New Delhi: They may have clashed several times in Parliament on Monday forcing several adjournments, but almost all political parties showed rare unity when it came to protecting their turf.
With support from allies as well as the Opposition, the government today tabled a Bill in the Lok Sabha to amend India's most effective anti-corruption tool, the Right to Information (RTI) Act, to keep political parties out of its ambit.
The government decided to amend the law after political parties opposed the Central Information Commission's order in June that six political parties including the Congress and the BJP will be under the RTI as they were substantially funded by public money.
This would mean political parties would have to disclose campaign funding or how members voted during a secret ballot.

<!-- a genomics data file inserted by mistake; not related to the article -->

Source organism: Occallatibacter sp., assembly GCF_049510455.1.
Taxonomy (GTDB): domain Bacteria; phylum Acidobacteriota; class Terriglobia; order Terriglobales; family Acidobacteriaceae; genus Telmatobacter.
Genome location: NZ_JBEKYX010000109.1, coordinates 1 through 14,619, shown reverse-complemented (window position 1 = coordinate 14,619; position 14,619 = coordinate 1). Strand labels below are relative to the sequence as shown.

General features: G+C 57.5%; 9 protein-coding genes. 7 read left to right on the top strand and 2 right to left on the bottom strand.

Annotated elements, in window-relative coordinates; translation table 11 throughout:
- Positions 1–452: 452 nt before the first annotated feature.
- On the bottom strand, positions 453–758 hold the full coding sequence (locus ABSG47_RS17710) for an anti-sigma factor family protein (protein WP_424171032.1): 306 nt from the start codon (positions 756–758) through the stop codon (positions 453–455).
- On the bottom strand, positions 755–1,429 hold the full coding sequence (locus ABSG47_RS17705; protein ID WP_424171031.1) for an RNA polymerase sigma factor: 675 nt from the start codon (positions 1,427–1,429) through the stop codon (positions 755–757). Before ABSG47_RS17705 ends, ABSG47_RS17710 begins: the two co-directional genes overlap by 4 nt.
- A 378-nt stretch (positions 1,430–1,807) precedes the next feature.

But political parties said they "are not public authorities", and cannot function if they have to keep responding to RTI queries on "confidential matters".
The only exception was former UPA ally Trinamool Congress, which moved a motion against the Bill saying it opposed any attempt to insulate parties from the RTI Act. But the Speaker did not allow the motion.
"Political parties use funds donated by the public, so the people have the right to know," said TMC MP Dinesh Trivedi. "The TMC wants even individual MPs to be under RTI."
Earlier in the day, all parties also came together to oppose any move to have the Election Commission oversee poll manifestos for freebies promised during campaigns.
The poll panel consulted political parties after being asked by the Supreme Court last month to frame guidelines on tall promises made in manifestos.
On a plea challenging the Tamil Nadu government's decision to dole out free household items as promised in the AIADMK manifesto, the top court had said such promises of freebies "shake the roots of free and fair polls".